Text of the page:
Harlequin Historical, $6,50, ISBN 978-0-373-29804-4
Historical Romance, 2014
You know what they say: the longer the title, the more the book is overcompensating for something, and Zachary Black: Duke of Debauchery is certainly a long title that promises far more than what is actually being served by Carole Mortimer in this story. The author also writes for the Harlequin Presents line, so perhaps it’s not so unexpected that this one is another “You whore! But I still wanna have sex with you! Behold my angry kisses and scorching glower!” story, only with a Regency era rake instead of a Greek tycoon.
Zachary Black isn’t, contrary what the title suggests, merely the worn-out overused town bicycle in the land. For one, he’s a spy for the Crown who also doubles up as a soldier in the front line, so he was like James Bond, only with a bigger wang. He is also the Duke of Hawksmere. Duke, spy, and war hero – he’s like an NFL superstar who also swings the biggest bat in the Major League Baseball Season when he’s not manipulating the stock markets to make his billions of dollars. Oh, and he also has an infamous reputation of being the town bicycle, but because he’s a man, the fact that he has seen more of the naked female genitalia than a toilet bowl in a ladies’ room is a reason for me to swoon and dry hump the cover art.
Georgianna Lancaster’s father arranged for her to marry Zachary a while back, but because she’d rather die than to marry without love, she eloped with a French guy to his homeland, only to be abandoned by him there. It turns out that this French guy is everything a villain can be, which doesn’t reflect well on Georgianna’s intelligence. At any rate, she has now learned her lesson. She was badly burned when she tried to marry for love, but because she’d never marry for any reason other than love, she now knows that she would never be able to have any relationship ever. And that’s okay with her, because she knows that she deserves to be alone forever for having shamed her family, and she also refuses to lie by pretending that she’s a widow or something, so yes, she will never be loved ever.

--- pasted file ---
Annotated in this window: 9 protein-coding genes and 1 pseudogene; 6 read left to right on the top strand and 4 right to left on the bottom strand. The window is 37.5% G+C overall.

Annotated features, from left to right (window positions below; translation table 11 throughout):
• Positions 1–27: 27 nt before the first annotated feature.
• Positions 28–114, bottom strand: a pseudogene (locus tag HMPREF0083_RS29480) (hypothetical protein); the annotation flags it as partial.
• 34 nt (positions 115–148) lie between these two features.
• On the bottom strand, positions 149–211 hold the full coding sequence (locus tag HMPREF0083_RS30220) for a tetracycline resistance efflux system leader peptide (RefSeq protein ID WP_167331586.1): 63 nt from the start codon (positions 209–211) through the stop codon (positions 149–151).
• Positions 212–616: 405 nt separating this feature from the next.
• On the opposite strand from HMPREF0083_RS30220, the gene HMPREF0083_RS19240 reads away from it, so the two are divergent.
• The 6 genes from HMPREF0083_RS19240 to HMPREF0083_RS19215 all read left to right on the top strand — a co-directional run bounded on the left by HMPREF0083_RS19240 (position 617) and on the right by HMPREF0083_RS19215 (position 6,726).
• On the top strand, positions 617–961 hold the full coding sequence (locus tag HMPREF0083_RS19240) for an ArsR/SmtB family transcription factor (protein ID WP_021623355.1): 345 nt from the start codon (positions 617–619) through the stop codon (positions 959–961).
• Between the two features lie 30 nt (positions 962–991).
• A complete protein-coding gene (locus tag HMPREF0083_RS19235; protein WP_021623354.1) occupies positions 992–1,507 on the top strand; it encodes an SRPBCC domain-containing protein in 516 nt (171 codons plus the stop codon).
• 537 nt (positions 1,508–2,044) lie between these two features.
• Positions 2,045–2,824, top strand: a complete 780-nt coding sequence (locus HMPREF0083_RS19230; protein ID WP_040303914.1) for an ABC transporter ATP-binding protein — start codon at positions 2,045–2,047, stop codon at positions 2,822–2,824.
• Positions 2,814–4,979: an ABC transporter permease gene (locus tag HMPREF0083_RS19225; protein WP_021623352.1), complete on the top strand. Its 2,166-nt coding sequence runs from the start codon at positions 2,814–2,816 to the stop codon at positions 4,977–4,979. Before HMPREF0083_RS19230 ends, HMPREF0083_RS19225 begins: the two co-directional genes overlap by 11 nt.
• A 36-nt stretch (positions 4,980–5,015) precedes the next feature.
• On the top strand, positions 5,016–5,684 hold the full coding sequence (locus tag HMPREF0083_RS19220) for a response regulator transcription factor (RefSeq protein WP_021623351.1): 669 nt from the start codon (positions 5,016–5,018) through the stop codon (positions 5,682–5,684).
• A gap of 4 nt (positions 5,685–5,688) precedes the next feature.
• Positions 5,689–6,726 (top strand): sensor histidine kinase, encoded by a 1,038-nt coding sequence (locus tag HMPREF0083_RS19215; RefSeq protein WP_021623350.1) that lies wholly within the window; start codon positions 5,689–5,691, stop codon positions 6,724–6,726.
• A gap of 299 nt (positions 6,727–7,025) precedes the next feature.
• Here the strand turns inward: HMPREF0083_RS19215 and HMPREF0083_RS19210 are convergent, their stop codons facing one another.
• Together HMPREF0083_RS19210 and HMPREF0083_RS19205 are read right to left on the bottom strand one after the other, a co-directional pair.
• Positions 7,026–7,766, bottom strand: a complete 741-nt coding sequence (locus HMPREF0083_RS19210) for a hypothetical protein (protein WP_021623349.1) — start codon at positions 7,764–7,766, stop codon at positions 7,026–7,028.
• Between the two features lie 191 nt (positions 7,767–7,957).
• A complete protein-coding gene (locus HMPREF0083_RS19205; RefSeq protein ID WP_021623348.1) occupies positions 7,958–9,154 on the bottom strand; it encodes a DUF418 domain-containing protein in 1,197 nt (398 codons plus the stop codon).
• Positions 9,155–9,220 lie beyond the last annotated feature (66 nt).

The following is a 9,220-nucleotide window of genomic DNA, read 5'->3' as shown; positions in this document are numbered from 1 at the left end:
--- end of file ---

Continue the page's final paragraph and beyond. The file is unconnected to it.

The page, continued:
When the story opens, she dresses up in a veil to sneak into Zachary’s carriage to catch him when he’s coming home from a bachelor party. That makes sense. He’d most likely to be sober then, to see reason and listen to her. She wants a favor from him, but when he refuses to play along and rips away her veil to see who she is, our heroine starts sobbing.
Oh yes, she’s definitely a sharp one.
Not that he’s any better, because he sees a Mata Hari in Georgianna and persists in doing so when it should be clear to any sane person that she’s actually an idiot who would start the morning screaming at the toothbrush for ten minutes before collapsing into tears because she can’t figure out how to get it to work.
Zachary decides that she’s been tainted by the 99.9% possibility that her false love, which is also a villain he has his sights on, has porked her and turned her into a faithless whore just like every woman in existence, so he has to keep her confined to his home. During this time, he’d inspect her closely to ensure that she is not trying to do anything funny, like trying to seduce him with her feminine wiles when he’s scowling and leering at her. Would there be a happy ending here? Can Georgianna prove to him that she’s never a whore like all the rest? Will he ever gain a glimmer of self awareness about the fact that he’s basically molesting and kicking a puppy in this story?
Yes, yes, and yes. Zachary eventually realizes that he’s an unnecessarily melodramatic ass, but his behavior during this moment is, “Oh yes, I can’t defend myself, so I’m really sorry, but I’d just continue to glower and scowl at her… hey, I’m getting a hard-on again!” I wish I’m kidding about the last bit.
That’s the problem with this story in a nutshell: there’s more lust than love here. Every time the author could have had the two twits of her story do something to actually get to one another – maybe scream, yell, throw things, anything as long as it leads to them saying things to one another – Zachary’s pee-pee rises to the occasion and muddles up everything. The relationship between those two is repetitive and clunky, going from one extreme to another every other page, and I end up getting the impression that he just likes pushing her to tears and she enjoys playing his wounded doe of a victim. Such a relationship may actually work, and I’d buy the happy ending for such a couple, but in the case of Zachary Black: Duke of Debauchery, having Zachary and Georgianna being such a couple is clearly not the author’s intention.
Zachary Black: Duke of Debauchery ends up being a rather dull read because for the most part, it goes through the motions of being yet another “I hate you! Let’s boink!” story. Shallow characterization, lazy use of the hero’s unhappy childhood as an excuse for his present behavior, and tedious circular love-hate drama all come together to sink this tale into the bog.
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